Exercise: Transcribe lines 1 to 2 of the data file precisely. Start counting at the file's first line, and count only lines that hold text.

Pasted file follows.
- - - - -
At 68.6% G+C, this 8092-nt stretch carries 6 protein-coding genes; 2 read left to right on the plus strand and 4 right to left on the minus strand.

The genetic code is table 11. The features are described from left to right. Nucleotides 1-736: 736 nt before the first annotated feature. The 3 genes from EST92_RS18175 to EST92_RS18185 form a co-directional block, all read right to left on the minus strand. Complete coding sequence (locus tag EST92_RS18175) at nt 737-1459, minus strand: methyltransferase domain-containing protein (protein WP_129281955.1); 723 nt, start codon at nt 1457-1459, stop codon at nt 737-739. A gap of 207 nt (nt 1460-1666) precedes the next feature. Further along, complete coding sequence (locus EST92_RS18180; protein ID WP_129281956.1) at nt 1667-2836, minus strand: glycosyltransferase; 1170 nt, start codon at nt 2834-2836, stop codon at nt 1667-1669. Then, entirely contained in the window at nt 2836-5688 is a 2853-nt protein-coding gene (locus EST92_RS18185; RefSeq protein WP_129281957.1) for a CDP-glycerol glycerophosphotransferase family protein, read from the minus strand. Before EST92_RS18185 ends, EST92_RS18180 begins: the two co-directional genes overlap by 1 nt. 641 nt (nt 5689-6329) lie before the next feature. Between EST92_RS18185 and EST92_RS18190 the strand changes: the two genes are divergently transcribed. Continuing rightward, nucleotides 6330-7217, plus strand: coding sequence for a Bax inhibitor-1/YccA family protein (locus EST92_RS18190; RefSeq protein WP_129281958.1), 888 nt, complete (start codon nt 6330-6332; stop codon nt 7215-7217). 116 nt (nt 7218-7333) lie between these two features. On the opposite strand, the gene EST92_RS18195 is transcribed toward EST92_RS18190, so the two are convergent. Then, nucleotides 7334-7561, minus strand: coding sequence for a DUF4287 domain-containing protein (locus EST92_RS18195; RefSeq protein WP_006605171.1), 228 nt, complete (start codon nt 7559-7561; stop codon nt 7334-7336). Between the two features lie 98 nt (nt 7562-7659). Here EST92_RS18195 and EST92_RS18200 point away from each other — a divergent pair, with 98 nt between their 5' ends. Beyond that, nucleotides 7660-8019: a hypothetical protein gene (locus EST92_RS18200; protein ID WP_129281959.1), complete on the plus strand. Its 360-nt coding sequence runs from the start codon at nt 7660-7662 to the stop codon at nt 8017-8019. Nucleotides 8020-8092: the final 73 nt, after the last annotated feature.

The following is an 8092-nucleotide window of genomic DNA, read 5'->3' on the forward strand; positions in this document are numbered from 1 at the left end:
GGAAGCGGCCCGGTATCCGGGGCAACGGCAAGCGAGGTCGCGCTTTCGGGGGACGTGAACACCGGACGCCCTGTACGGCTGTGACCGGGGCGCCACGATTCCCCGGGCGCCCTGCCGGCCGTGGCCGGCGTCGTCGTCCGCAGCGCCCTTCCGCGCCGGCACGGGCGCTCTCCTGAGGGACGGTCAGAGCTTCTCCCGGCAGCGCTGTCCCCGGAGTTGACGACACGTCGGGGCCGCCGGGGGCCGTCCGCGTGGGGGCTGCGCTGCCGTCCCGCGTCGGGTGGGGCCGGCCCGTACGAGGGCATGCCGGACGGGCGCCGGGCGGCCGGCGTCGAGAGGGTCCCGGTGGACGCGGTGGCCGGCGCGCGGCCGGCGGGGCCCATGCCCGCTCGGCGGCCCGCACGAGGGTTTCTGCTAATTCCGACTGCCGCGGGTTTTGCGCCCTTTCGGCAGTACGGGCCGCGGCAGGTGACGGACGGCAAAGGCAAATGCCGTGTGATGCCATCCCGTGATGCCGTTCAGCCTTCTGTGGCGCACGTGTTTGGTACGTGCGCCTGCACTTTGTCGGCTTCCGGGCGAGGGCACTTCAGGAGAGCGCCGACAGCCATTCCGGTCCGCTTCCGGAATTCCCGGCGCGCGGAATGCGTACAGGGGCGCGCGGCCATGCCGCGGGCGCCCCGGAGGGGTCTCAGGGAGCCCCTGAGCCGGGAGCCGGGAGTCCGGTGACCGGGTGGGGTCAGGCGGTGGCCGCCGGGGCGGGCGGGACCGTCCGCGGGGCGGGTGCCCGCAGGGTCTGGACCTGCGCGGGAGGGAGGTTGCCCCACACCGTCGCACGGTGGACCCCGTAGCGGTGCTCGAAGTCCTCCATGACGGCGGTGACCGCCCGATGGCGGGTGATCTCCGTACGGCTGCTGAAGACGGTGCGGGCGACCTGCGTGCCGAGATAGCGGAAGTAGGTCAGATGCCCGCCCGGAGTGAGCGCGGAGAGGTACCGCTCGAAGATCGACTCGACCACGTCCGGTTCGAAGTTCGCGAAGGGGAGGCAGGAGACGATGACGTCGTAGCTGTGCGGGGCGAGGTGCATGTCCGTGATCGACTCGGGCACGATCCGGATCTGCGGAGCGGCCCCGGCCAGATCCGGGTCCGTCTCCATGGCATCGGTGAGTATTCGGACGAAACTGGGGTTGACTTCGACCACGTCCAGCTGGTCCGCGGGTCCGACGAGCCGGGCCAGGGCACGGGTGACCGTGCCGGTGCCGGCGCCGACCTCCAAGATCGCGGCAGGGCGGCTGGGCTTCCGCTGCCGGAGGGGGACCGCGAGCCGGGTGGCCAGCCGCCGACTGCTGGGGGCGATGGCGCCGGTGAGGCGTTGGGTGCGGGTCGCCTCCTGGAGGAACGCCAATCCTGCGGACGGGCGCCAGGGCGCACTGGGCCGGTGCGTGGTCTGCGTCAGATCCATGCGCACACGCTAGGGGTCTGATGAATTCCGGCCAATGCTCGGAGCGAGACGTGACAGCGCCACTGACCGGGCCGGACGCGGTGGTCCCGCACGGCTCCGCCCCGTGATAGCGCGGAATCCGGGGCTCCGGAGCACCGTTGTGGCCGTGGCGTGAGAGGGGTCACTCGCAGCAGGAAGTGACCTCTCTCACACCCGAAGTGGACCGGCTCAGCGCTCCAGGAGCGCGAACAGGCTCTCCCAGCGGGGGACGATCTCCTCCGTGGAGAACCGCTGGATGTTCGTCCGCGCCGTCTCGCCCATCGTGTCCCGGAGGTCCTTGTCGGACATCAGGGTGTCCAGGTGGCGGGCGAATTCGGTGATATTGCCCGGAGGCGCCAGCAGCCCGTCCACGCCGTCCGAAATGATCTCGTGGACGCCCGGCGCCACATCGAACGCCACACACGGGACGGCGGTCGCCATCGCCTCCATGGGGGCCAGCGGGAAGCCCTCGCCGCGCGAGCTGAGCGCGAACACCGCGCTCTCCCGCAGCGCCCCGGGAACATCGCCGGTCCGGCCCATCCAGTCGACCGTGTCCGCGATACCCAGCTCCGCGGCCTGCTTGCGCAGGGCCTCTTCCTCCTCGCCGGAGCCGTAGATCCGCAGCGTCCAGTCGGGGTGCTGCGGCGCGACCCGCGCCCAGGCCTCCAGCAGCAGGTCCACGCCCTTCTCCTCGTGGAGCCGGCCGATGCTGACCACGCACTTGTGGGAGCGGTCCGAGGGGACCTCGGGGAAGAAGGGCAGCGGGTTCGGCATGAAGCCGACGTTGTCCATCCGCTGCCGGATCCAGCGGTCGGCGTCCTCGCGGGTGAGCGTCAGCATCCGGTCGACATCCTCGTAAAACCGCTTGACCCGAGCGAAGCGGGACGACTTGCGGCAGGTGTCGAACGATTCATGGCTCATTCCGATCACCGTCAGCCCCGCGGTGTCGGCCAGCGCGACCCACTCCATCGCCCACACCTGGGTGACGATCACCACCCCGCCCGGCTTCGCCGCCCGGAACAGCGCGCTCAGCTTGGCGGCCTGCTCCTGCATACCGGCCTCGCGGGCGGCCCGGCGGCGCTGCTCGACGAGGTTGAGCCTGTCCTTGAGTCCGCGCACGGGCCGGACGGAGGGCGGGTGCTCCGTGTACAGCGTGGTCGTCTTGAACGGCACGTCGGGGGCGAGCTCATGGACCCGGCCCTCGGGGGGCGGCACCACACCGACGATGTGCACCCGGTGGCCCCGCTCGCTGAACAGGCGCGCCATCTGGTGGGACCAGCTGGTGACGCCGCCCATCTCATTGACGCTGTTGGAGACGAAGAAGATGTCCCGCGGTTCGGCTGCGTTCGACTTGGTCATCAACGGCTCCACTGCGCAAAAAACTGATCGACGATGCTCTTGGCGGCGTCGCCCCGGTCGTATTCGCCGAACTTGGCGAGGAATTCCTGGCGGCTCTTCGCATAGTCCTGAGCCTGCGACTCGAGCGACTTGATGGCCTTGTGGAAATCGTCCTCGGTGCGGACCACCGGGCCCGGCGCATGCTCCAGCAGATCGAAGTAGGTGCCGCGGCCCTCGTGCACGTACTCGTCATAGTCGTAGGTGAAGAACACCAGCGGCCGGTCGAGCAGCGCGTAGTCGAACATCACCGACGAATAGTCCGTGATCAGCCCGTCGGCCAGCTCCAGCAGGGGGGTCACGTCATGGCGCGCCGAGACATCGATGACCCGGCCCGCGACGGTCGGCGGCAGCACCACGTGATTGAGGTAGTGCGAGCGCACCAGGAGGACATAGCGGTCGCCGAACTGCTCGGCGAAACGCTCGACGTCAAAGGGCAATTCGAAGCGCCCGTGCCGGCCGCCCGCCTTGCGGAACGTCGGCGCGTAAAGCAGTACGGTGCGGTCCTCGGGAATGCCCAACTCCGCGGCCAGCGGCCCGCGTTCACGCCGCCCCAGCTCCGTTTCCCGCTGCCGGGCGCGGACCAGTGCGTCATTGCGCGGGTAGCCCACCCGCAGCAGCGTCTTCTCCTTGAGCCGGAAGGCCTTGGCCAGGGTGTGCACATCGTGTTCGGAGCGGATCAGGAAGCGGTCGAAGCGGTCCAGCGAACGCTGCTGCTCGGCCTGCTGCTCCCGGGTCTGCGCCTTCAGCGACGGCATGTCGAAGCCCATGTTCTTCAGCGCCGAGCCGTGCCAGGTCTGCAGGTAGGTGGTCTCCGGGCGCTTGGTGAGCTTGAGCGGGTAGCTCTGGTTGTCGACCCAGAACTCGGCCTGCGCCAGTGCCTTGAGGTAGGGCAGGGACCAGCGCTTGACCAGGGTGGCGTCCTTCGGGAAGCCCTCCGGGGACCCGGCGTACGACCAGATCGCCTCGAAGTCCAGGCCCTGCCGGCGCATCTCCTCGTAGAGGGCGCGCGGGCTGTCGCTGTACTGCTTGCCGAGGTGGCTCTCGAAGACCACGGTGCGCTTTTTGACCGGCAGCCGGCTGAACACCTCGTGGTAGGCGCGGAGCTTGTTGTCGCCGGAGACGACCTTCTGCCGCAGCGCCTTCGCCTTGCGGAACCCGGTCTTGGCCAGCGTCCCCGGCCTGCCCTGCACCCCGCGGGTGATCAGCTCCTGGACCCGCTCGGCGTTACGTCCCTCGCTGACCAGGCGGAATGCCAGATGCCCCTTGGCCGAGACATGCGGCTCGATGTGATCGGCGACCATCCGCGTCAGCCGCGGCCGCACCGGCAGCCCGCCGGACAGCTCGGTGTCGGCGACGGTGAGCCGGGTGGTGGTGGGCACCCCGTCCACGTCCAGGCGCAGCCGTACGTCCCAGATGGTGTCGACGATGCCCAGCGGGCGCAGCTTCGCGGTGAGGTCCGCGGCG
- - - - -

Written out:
At 68.6% G+C, this 8092-nt stretch carries 6 protein-coding genes; 2 read left to right on the plus strand and 4 right to left on the minus strand.

The genetic code is table 11. The features are described from left to right. Nucleotides 1-736: 736 nt before the first annotated feature. The 3 genes from EST92_RS18175 to EST92_RS18185 form a co-directional block, all read right to left on the minus strand. Complete coding sequence (locus tag EST92_RS18175) at nt 737-1459, minus strand: methyltransferase domain-containing protein (protein WP_129281955.1); 723 nt, start codon at nt 1457-1459, stop codon at nt 737-739. A gap of 207 nt (nt 1460-1666) precedes the next feature. Further along, complete coding sequence (locus EST92_RS18180; protein ID WP_129281956.1) at nt 1667-2836, minus strand: glycosyltransferase; 1170 nt, start codon at nt 2834-2836, stop codon at nt 1667-1669. Then, entirely contained in the window at nt 2836-5688 is a 2853-nt protein-coding gene (locus EST92_RS18185; RefSeq protein WP_129281957.1) for a CDP-glycerol glycerophosphotransferase family protein, read from the minus strand. Before EST92_RS18185 ends, EST92_RS18180 begins: the two co-directional genes overlap by 1 nt. 641 nt (nt 5689-6329) lie before the next feature. Between EST92_RS18185 and EST92_RS18190 the strand changes: the two genes are divergently transcribed. Continuing rightward, nucleotides 6330-7217, plus strand: coding sequence for a Bax inhibitor-1/YccA family protein (locus EST92_RS18190; RefSeq protein WP_129281958.1), 888 nt, complete (start codon nt 6330-6332; stop codon nt 7215-7217). 116 nt (nt 7218-7333) lie between these two features. On the opposite strand, the gene EST92_RS18195 is transcribed toward EST92_RS18190, so the two are convergent. Then, nucleotides 7334-7561, minus strand: coding sequence for a DUF4287 domain-containing protein (locus EST92_RS18195; RefSeq protein WP_006605171.1), 228 nt, complete (start codon nt 7559-7561; stop codon nt 7334-7336). Between the two features lie 98 nt (nt 7562-7659). Here EST92_RS18195 and EST92_RS18200 point away from each other — a divergent pair, with 98 nt between their 5' ends. Beyond that, nucleotides 7660-8019: a hypothetical protein gene (locus EST92_RS18200; protein ID WP_129281959.1), complete on the plus strand. Its 360-nt coding sequence runs from the start codon at nt 7660-7662 to the stop codon at nt 8017-8019. Nucleotides 8020-8092: the final 73 nt, after the last annotated feature.